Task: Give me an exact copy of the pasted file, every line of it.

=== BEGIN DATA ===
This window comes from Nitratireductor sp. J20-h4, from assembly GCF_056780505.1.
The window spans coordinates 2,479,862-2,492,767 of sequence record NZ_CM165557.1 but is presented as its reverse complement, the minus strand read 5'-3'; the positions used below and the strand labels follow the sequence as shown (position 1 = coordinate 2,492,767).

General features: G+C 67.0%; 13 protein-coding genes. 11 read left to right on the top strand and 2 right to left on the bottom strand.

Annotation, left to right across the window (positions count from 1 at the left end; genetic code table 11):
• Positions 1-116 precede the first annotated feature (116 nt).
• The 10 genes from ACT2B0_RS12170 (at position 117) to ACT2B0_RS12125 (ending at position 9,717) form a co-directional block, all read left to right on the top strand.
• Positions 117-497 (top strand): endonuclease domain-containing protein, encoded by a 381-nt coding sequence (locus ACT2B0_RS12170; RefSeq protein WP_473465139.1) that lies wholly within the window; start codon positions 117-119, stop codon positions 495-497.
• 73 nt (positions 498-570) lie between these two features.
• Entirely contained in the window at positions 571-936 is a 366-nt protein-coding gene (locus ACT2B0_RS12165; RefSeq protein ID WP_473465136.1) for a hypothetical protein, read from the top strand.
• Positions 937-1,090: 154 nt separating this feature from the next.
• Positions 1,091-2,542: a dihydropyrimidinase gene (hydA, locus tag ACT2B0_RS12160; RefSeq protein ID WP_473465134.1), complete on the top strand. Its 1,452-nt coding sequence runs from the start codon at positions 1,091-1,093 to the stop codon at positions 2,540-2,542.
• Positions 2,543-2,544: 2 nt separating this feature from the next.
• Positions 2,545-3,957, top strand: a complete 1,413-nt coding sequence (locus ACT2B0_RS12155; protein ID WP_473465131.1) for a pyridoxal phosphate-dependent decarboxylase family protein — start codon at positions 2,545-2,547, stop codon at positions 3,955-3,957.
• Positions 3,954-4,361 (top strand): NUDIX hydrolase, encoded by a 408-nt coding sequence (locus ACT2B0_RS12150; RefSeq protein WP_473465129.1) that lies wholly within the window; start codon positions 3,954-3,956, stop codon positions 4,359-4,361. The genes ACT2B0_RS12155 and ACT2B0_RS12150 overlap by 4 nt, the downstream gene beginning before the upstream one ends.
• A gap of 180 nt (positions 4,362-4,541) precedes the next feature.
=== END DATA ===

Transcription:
This window comes from Nitratireductor sp. J20-h4, from assembly GCF_056780505.1.
The window spans coordinates 2,479,862-2,492,767 of sequence record NZ_CM165557.1 but is presented as its reverse complement, the minus strand read 5'-3'; the positions used below and the strand labels follow the sequence as shown (position 1 = coordinate 2,492,767).

General features: G+C 67.0%; 13 protein-coding genes. 11 read left to right on the top strand and 2 right to left on the bottom strand.

Annotation, left to right across the window (positions count from 1 at the left end; genetic code table 11):
• Positions 1-116 precede the first annotated feature (116 nt).
• The 10 genes from ACT2B0_RS12170 (at position 117) to ACT2B0_RS12125 (ending at position 9,717) form a co-directional block, all read left to right on the top strand.
• Positions 117-497 (top strand): endonuclease domain-containing protein, encoded by a 381-nt coding sequence (locus ACT2B0_RS12170; RefSeq protein WP_473465139.1) that lies wholly within the window; start codon positions 117-119, stop codon positions 495-497.
• 73 nt (positions 498-570) lie between these two features.
• Entirely contained in the window at positions 571-936 is a 366-nt protein-coding gene (locus ACT2B0_RS12165; RefSeq protein ID WP_473465136.1) for a hypothetical protein, read from the top strand.
• Positions 937-1,090: 154 nt separating this feature from the next.
• Positions 1,091-2,542: a dihydropyrimidinase gene (hydA, locus tag ACT2B0_RS12160; RefSeq protein ID WP_473465134.1), complete on the top strand. Its 1,452-nt coding sequence runs from the start codon at positions 1,091-1,093 to the stop codon at positions 2,540-2,542.
• Positions 2,543-2,544: 2 nt separating this feature from the next.
• Positions 2,545-3,957, top strand: a complete 1,413-nt coding sequence (locus ACT2B0_RS12155; protein ID WP_473465131.1) for a pyridoxal phosphate-dependent decarboxylase family protein — start codon at positions 2,545-2,547, stop codon at positions 3,955-3,957.
• Positions 3,954-4,361 (top strand): NUDIX hydrolase, encoded by a 408-nt coding sequence (locus ACT2B0_RS12150; RefSeq protein WP_473465129.1) that lies wholly within the window; start codon positions 3,954-3,956, stop codon positions 4,359-4,361. The genes ACT2B0_RS12155 and ACT2B0_RS12150 overlap by 4 nt, the downstream gene beginning before the upstream one ends.
• A gap of 180 nt (positions 4,362-4,541) precedes the next feature.